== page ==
Between 2008 and 2010, a pensioner couple invested in two Sharemax property syndications. They complained to the FAIS Ombud in 2011 after losing their money. Seven years later, the FAIS Ombud issued a determination ordering their adviser to pay them R749 000 (with interest of 10% a year accruing from the date of the determination). Last month, four years on – and some 14 years after their initial investment – the Financial Services Tribunal (FST), for a second time, sent the ombud’s determination back for reconsideration.
The FST’s latest decision in the case between Pieter Cronje Makelaars (the applicant) and his clients and the FAIS Ombud (the respondents) indicates there is a disagreement between the tribunal and the ombud over:
- What the Financial Sector Regulation Act (FSRA) means by “reconsideration”.
- What constitutes “fair procedure” when the ombud considers and disposes of complaints;
- The criterion for determining whether an FSP was negligent when advising clients; and
- The basis for determining whether an FSP’s advice was the legal (not only the factual) cause of a client’s losses.
The timeline for the back and forth between the ombud and the FST is as follows:
- In response to the complaint laid in 2011, the ombud issued a recommendation (click here to read it) in April 2018 and her first determination in August of that year (click here to read it).
- Cronje applied for reconsideration in February 2019.
- The matter came before the FST in June 2019. It set aside the determination and remitted the matter in August of that year.
- The ombud issued a reconsideration, or second determination, in August 2020, which repeated the order she made in the first determination.
- Cronje applied to the FST in May 2021 for the second determination to be reconsidered. He raised similar grounds as those in his first reconsideration application.
- The hearing took place in March this year, and the FST set aside the second determination and remitted it to the ombud on 31 May.
Grounds for reconsideration
In his second reconsideration application, Cronje submitted that:
- The tribunal’s decision was decisive and dispositive of the matter.
- The ombud’s second determination was “fatally flawed” because it “simply attacked” the FST’s jurisdiction.
- The ombud has concluded that the tribunal cannot deal with the matter as an appeal forum or in any manner that allows it to challenge the ombud’s factual findings or the legal principles she applied.
- The ombud failed to exercise her statutory duty by not reconsidering the tribunal’s findings.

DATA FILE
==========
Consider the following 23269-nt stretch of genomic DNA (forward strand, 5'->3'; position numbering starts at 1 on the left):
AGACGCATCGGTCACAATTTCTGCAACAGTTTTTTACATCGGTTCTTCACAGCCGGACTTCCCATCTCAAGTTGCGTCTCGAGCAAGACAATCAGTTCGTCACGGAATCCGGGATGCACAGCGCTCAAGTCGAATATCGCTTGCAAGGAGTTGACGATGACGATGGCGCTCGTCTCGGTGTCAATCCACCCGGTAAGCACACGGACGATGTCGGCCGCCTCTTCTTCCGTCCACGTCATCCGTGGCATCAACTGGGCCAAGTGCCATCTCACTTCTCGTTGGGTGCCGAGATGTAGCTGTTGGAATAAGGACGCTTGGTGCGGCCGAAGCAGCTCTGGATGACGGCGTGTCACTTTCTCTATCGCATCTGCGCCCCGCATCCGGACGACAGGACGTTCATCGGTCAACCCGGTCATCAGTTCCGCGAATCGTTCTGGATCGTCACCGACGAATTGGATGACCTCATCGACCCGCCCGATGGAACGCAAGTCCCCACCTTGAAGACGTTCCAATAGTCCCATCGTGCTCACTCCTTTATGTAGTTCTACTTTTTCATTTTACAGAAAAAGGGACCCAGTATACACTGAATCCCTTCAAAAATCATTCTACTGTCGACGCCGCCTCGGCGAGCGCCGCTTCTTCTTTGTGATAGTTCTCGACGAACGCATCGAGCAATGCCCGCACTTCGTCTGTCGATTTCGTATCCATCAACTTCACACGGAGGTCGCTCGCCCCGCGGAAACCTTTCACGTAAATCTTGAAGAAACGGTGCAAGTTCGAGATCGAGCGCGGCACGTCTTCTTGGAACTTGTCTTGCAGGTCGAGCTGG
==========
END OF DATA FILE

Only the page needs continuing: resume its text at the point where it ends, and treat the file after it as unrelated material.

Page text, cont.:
- The ombud has not considered, reconsidered or interfered with the tribunal’s factual and legal findings.
- The ombud implied that the FST’s decision was wrong in so far as the tribunal differed from her findings, and she was not bound by its findings.
- The tribunal has the power under section 28 of the FAIS Act, read with section 230 of the FSRA, to consider the factual, legal and procedural issues in the ombud’s first determination.
Ombud’s difficulties in relation to the tribunal
According the FST, the FAIS Ombud raised the following points in her second determination:
- The FSRA does not define the term “reconsideration”, and it should be given its ordinary meaning within the context of the Act;
- Whatever “reconsideration” may mean, it was not an appeal; and
- It appears that what the legislator intended was for the FST to treat an application for reconsideration similar to a review.
The FST quoted as follows from the ombud’s second determination:
“Perhaps it was never intended that the tribunal would make findings regarding the merits of the complaint and then remit the matter back to the office for further consideration. What was intended was for the tribunal to deal with the matter as a review and having found that the process in this office was, in some way flawed or unfair to one of the parties, refer the matter back for consideration. The difficulty, however, remains as to why the statute provides for reconsideration of the matter by the tribunal instead of providing for a review as would by a forum that is not expected to consider the merits of the matter.”
The ombud concluded that the FST’s August 2019 decision could not stand because the tribunal had exceeded its powers in terms of the FSRA.
She recommended that Parliament amend the Act “as soon as possible” to clear up the “confusion” between her office and the FST.
In its second reconsideration order, the tribunal revisited aspects of the ombud’s determination with which it found fault. These concerned procedural fairness, negligence and causation.
Lack of procedural fairness
The FST said sub-sections 20(3) and (4) of the FAIS Act were important in how the ombud executes her functions.